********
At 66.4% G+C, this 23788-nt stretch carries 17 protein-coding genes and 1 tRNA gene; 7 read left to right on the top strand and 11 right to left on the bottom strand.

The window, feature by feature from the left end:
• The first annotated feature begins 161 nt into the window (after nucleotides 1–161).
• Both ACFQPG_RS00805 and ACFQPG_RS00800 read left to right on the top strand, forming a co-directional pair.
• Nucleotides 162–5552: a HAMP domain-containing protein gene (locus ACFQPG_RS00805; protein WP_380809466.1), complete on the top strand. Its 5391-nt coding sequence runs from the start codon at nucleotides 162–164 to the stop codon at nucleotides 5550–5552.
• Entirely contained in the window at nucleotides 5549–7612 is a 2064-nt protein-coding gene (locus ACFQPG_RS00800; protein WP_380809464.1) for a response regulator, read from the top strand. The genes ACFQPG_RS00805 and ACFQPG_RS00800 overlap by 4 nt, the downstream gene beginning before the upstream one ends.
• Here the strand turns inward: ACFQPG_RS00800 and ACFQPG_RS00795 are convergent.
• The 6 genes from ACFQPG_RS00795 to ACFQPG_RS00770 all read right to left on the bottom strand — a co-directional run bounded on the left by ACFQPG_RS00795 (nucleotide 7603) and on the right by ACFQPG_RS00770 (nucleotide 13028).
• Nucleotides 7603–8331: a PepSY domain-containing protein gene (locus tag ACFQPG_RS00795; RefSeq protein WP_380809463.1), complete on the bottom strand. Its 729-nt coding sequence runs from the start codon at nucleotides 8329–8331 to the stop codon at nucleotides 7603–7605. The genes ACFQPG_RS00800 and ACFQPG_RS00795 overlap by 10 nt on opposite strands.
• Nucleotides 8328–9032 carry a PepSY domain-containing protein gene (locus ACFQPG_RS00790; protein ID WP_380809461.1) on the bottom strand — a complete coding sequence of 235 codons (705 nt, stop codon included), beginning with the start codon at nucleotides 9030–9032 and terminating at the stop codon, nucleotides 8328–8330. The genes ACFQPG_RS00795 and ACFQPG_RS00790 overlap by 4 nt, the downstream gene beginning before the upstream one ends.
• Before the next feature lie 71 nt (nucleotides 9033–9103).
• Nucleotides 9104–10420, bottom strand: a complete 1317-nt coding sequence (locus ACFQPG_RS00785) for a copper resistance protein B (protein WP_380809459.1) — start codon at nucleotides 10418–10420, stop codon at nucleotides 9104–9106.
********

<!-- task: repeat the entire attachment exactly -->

At 66.4% G+C, this 23788-nt stretch carries 17 protein-coding genes and 1 tRNA gene; 7 read left to right on the top strand and 11 right to left on the bottom strand.

The window, feature by feature from the left end:
• The first annotated feature begins 161 nt into the window (after nucleotides 1–161).
• Both ACFQPG_RS00805 and ACFQPG_RS00800 read left to right on the top strand, forming a co-directional pair.
• Nucleotides 162–5552: a HAMP domain-containing protein gene (locus ACFQPG_RS00805; protein WP_380809466.1), complete on the top strand. Its 5391-nt coding sequence runs from the start codon at nucleotides 162–164 to the stop codon at nucleotides 5550–5552.
• Entirely contained in the window at nucleotides 5549–7612 is a 2064-nt protein-coding gene (locus ACFQPG_RS00800; protein WP_380809464.1) for a response regulator, read from the top strand. The genes ACFQPG_RS00805 and ACFQPG_RS00800 overlap by 4 nt, the downstream gene beginning before the upstream one ends.
• Here the strand turns inward: ACFQPG_RS00800 and ACFQPG_RS00795 are convergent.
• The 6 genes from ACFQPG_RS00795 to ACFQPG_RS00770 all read right to left on the bottom strand — a co-directional run bounded on the left by ACFQPG_RS00795 (nucleotide 7603) and on the right by ACFQPG_RS00770 (nucleotide 13028).
• Nucleotides 7603–8331: a PepSY domain-containing protein gene (locus tag ACFQPG_RS00795; RefSeq protein WP_380809463.1), complete on the bottom strand. Its 729-nt coding sequence runs from the start codon at nucleotides 8329–8331 to the stop codon at nucleotides 7603–7605. The genes ACFQPG_RS00800 and ACFQPG_RS00795 overlap by 10 nt on opposite strands.
• Nucleotides 8328–9032 carry a PepSY domain-containing protein gene (locus ACFQPG_RS00790; protein ID WP_380809461.1) on the bottom strand — a complete coding sequence of 235 codons (705 nt, stop codon included), beginning with the start codon at nucleotides 9030–9032 and terminating at the stop codon, nucleotides 8328–8330. The genes ACFQPG_RS00795 and ACFQPG_RS00790 overlap by 4 nt, the downstream gene beginning before the upstream one ends.
• Before the next feature lie 71 nt (nucleotides 9033–9103).
• Nucleotides 9104–10420, bottom strand: a complete 1317-nt coding sequence (locus ACFQPG_RS00785) for a copper resistance protein B (protein WP_380809459.1) — start codon at nucleotides 10418–10420, stop codon at nucleotides 9104–9106.